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TOOLKIT INSIDE: Protecting Every Child and Ending Child Sexual Abuse

Our prevention program has had current and past success in creating a safe space for disclosure, supportive services, children’s services and advocacy. As well as fighting against the culture of silence that accompanies sexual abuse.  In a truth and reconciliation survey conducted by BWB, we learned that 60 percent of Black girls in this country have experienced sexual abuse at the hands of black men before reaching the age of 18, yet the vast majority of incidents go unreported.  Seven years ago, a similar study by the Black Women's Health Imperative found that number was closer to 40 percent.  According to the Child Molestation Prevention Institute one of every five little girls and at least one out of every ten little boys are victims of a sexual abuser. 

 

 

 

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Far more men than women are abusers. In fact, approximately one out of 20 men, and approximately one out of 3,300 women are sexual abusers of children. We also know that approximately 40% of Black and African American women nationally report coercive contact of a sexual nature before they even reach the age of 18. The lack of attention and awareness on these staggering statistics is especially derived from the culture of silence about sexual violence in Black and African American communities. Such silence often functions as a protective shield against further discrimination and vilification of Black men in a world where police are killing young Black men and women, and where the “second highest form of police misconduct is sexual violence” (Cato Institute).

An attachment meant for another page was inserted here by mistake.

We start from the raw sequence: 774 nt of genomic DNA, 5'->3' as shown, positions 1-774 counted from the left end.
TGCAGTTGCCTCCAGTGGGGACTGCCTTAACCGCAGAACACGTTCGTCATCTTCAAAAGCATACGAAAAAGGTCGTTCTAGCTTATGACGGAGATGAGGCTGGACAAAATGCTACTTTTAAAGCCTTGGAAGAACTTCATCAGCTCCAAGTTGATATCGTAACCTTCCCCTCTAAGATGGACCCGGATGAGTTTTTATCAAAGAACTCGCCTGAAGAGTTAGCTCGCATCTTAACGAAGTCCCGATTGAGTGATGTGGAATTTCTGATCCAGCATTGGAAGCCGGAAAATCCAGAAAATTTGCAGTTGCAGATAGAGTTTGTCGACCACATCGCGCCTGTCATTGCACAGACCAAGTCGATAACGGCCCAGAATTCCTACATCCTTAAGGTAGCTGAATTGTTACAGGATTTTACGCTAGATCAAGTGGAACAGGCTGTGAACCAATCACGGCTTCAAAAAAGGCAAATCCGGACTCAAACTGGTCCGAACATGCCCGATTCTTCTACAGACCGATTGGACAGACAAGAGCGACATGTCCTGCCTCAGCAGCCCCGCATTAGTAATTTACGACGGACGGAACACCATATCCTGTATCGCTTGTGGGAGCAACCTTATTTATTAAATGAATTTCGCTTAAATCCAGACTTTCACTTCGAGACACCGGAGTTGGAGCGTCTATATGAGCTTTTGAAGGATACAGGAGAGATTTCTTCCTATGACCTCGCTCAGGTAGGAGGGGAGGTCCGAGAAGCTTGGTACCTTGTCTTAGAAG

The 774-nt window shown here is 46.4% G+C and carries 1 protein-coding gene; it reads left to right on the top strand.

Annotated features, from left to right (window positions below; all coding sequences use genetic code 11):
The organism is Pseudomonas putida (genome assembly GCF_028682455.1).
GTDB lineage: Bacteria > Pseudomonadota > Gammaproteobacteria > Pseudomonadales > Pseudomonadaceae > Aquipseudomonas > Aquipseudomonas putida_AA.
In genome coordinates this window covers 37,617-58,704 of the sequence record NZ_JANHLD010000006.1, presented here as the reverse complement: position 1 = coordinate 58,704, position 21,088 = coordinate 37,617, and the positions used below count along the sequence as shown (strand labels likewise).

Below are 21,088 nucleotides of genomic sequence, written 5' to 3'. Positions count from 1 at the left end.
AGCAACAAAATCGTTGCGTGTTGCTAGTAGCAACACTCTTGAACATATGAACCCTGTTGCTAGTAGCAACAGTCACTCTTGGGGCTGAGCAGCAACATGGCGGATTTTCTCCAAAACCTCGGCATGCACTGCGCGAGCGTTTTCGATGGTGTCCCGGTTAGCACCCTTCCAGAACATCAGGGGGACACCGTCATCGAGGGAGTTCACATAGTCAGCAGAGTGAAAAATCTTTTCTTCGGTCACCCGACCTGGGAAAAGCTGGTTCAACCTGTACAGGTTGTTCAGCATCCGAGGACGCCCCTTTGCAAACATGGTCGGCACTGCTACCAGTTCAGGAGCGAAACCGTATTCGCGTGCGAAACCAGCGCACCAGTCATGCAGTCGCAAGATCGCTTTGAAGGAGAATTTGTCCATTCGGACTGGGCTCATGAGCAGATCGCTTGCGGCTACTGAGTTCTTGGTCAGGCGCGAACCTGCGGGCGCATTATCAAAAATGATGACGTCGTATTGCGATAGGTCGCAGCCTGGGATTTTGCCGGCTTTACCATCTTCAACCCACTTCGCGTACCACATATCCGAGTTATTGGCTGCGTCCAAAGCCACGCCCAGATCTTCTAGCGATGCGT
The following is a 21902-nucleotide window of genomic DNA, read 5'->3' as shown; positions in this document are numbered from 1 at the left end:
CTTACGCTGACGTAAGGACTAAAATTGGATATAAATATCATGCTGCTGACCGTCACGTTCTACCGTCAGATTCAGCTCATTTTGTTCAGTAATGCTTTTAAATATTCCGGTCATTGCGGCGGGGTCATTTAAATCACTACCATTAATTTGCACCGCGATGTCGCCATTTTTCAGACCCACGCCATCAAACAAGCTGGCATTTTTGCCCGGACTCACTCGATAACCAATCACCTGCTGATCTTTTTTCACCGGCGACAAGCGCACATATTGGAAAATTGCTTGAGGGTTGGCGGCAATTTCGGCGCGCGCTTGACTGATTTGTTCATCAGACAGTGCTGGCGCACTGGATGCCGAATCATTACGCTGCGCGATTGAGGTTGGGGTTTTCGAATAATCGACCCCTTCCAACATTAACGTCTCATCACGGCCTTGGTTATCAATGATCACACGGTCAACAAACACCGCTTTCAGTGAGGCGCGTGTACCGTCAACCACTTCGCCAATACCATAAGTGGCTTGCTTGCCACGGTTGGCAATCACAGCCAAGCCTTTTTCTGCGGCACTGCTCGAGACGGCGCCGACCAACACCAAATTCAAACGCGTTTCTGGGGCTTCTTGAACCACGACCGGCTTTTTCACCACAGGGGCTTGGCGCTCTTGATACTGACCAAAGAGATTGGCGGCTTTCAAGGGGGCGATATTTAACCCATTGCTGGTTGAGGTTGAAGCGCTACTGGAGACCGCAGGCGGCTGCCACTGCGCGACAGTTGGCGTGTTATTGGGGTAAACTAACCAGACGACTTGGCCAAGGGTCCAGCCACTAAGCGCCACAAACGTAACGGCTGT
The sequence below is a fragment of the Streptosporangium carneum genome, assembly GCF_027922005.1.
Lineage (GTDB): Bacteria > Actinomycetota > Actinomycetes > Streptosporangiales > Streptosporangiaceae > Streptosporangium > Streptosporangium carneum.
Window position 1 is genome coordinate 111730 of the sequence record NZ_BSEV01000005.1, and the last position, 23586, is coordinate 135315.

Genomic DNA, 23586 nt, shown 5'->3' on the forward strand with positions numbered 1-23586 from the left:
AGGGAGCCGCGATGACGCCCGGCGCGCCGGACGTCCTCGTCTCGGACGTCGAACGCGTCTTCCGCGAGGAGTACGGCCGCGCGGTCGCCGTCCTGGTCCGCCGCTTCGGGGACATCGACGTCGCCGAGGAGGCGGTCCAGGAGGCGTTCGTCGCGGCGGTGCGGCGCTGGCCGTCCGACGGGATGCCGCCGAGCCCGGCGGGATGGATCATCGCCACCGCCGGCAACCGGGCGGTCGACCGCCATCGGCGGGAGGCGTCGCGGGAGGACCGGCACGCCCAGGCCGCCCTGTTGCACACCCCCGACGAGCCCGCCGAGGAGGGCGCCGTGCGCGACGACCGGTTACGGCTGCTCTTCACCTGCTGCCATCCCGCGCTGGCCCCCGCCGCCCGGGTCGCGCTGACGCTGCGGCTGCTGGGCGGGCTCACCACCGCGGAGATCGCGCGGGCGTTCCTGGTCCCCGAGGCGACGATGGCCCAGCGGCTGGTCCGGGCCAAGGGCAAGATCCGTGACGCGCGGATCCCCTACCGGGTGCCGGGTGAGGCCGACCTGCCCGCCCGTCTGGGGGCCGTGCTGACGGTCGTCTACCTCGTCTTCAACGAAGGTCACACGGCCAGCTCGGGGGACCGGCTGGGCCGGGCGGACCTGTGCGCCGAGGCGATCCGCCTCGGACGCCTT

Young Black survivors negotiate seeking justice and healing for their experiences at the intersection of race, sexuality, class and gender and often strive to adhere to codes of loyalty and protection of communal/community relationships instead of reporting due to pressing threats predicated on historical disenfranchisement and marginalization. Within African American and Black immigrant families, limited conversations with children about human sexuality can also send a more general message that sexuality is taboo, making it virtually impossible for victims of sexual abuse to feel comfortable disclosing their abuse, especially if the abuser is a member of the child’s social network. 

 

There is also a tendency in these communities to point to systemic failures experienced by the offender that immobilize communities and families from taking even the most basic steps to preventing child sexual abuse at the familial or communal levels. Such silence and lack of action creates the perfect storm for new cases of sexual assault to proliferate.

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